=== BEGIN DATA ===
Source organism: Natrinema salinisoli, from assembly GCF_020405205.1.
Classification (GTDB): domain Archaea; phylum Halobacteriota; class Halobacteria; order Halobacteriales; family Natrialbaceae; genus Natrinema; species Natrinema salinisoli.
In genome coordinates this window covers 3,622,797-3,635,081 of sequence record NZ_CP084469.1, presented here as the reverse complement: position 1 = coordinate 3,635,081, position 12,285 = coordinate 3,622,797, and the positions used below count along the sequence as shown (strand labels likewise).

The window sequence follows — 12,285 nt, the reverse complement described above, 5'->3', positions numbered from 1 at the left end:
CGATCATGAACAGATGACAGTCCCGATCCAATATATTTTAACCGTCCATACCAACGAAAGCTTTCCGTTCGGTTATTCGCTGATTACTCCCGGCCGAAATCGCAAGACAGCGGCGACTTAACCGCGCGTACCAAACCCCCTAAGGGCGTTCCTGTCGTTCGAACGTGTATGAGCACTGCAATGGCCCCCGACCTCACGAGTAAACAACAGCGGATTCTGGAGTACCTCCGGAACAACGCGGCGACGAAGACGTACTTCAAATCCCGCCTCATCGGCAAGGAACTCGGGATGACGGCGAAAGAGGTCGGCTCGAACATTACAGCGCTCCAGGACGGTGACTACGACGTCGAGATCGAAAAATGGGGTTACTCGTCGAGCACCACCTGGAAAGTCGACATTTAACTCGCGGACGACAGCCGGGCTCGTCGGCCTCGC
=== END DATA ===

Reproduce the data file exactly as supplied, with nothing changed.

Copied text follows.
Source organism: Natrinema salinisoli, from assembly GCF_020405205.1.
Classification (GTDB): domain Archaea; phylum Halobacteriota; class Halobacteria; order Halobacteriales; family Natrialbaceae; genus Natrinema; species Natrinema salinisoli.
In genome coordinates this window covers 3,622,797-3,635,081 of sequence record NZ_CP084469.1, presented here as the reverse complement: position 1 = coordinate 3,635,081, position 12,285 = coordinate 3,622,797, and the positions used below count along the sequence as shown (strand labels likewise).

The window sequence follows — 12,285 nt, the reverse complement described above, 5'->3', positions numbered from 1 at the left end:
CGATCATGAACAGATGACAGTCCCGATCCAATATATTTTAACCGTCCATACCAACGAAAGCTTTCCGTTCGGTTATTCGCTGATTACTCCCGGCCGAAATCGCAAGACAGCGGCGACTTAACCGCGCGTACCAAACCCCCTAAGGGCGTTCCTGTCGTTCGAACGTGTATGAGCACTGCAATGGCCCCCGACCTCACGAGTAAACAACAGCGGATTCTGGAGTACCTCCGGAACAACGCGGCGACGAAGACGTACTTCAAATCCCGCCTCATCGGCAAGGAACTCGGGATGACGGCGAAAGAGGTCGGCTCGAACATTACAGCGCTCCAGGACGGTGACTACGACGTCGAGATCGAAAAATGGGGTTACTCGTCGAGCACCACCTGGAAAGTCGACATTTAACTCGCGGACGACAGCCGGGCTCGTCGGCCTCGC